Overcoming the Exhausted T-cells in GBM

Michael Lim

Dr. Michael Lim is a Professor and Chair of Neurosurgery at Stanford University. Dr. Lim obtained his MD from the Johns Hopkins University School of Medicine. He then completed his residency in Neurosurgery at Stanford University Hospital and went on to become a Professor of Neurosurgery, Oncology and Radiation Oncology at Johns Hopkins before returning to Stanford as Chair. Dr. Lim’s surgical interest is in both benign and malignant brain tumors, with a particular interest in gliomas (including ependymoma), meningioma, pituitary tumors and skull base tumors. He has extensive experience in new and innovative neurosurgical techniques including image guided surgery, microsurgery, minimally invasive procedures and endoscopic surgery. Dr. Lim’s primary research interest is developing immune-based therapies against brain tumors. His research laboratory is focused on understanding the mechanisms of immune evasion by primary brain tumors. Findings from his laboratory are directed towards translation to novel therapies against brain tumors. In addition to running a laboratory, he currently serves as the principal investigator of several large brain tumor immunotherapy clinical trials based on findings from his laboratory.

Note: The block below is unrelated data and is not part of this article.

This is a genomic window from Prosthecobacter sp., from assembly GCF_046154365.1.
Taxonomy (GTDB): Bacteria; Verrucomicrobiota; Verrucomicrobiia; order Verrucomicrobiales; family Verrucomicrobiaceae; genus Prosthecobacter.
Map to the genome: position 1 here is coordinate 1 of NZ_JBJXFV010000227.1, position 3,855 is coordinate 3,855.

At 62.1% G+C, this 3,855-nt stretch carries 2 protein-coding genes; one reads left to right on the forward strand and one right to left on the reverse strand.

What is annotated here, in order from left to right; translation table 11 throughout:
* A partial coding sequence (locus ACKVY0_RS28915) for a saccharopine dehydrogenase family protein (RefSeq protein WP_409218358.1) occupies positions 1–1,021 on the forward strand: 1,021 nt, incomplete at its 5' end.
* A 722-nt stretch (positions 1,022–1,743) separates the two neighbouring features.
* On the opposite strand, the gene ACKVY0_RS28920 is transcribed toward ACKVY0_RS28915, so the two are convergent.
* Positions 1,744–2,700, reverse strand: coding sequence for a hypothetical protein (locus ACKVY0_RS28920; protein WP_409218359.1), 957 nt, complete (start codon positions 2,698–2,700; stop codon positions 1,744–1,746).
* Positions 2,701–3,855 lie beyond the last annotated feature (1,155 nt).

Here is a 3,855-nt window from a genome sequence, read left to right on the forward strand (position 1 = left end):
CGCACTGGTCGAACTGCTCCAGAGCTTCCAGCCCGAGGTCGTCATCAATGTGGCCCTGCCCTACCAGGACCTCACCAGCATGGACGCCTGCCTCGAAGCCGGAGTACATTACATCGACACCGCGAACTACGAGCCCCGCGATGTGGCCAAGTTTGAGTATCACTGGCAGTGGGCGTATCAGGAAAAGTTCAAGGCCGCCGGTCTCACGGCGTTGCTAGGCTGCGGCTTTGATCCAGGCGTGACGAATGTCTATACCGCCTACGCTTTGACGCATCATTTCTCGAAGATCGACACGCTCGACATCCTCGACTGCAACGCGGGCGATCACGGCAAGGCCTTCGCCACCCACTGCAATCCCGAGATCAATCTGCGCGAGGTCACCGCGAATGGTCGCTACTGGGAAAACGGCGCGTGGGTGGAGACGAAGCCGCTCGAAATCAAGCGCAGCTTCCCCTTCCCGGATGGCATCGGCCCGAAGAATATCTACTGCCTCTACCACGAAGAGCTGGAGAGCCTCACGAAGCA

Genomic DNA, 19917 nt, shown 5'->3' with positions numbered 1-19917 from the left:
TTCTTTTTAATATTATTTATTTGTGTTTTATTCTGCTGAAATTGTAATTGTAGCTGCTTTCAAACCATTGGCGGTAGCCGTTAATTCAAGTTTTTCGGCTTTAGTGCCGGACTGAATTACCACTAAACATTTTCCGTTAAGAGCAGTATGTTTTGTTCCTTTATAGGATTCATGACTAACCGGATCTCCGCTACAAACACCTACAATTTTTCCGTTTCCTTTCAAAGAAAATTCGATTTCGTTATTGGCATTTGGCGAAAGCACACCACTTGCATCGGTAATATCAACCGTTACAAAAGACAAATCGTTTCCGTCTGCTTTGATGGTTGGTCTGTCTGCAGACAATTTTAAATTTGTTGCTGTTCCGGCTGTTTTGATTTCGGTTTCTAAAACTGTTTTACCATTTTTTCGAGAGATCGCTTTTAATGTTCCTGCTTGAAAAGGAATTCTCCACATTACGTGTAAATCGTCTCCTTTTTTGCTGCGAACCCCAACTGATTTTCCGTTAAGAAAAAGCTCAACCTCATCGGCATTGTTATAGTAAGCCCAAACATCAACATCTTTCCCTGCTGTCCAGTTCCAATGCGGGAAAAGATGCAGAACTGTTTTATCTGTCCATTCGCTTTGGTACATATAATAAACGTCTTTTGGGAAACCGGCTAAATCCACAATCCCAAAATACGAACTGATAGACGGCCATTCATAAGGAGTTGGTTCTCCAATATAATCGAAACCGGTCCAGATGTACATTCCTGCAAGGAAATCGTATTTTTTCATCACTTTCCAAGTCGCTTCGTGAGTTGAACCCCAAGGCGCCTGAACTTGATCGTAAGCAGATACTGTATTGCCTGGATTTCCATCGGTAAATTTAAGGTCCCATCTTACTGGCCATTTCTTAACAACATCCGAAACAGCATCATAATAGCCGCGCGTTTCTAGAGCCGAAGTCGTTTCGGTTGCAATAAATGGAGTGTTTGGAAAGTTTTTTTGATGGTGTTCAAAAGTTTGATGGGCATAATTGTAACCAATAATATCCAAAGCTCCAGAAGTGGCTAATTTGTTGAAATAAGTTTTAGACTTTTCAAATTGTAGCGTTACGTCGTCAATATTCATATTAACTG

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Jeffrey Cleland, PhD - Chairman, CEO & President, Ashvattha Therapeutics, Inc.

A Novel Nanomedicine Radiotracer for Selective Imaging of Activated Microglia in Regions of Neuroinflammation

Jeff Cleland

 

Dr. Jeffrey Cleland has over 30 years of industry experience in research and development, including more than a decade at Genentech, Inc. While at Genentech, Dr. Cleland served in product development and manufacturing roles. He held important leadership roles in the successful approval of two drugs, Herceptin® and Nutropin Depot®, as well as in early work on Lucentis®, Avastin®, and Kadcyla®. He has held executive management positions and has managed directly all aspects of drug development and late-stage research. As a founder of Versartis, he led all aspects of translation including design and implementation of clinical trials. After Versartis, he led a Johns Hopkins University spin-out, Graybug Vision, into clinical translation of its lead product. Dr. Cleland co-founded Ashvattha Therapeutics with scientists at Johns Hopkins University leading the efforts to translate the hydroxyl dendrimer technology into products for unmet medical needs in neurology, ophthalmology and inflammation. He holds a BS in Chemical Engineering from the University of California, Davis and a PhD in Chemical Engineering from the Massachusetts Institute of Technology. Dr. Cleland has authored more than 100 articles and four books, and holds several issued patents. He has served as adjunct professor at the University of Colorado, the University of Kansas, University of Pacific and Utrecht University. He serves on the Boards of BIO, Elixirgen Therapeutics, and Syncomune and has advisory roles with small emerging biotechnology companies.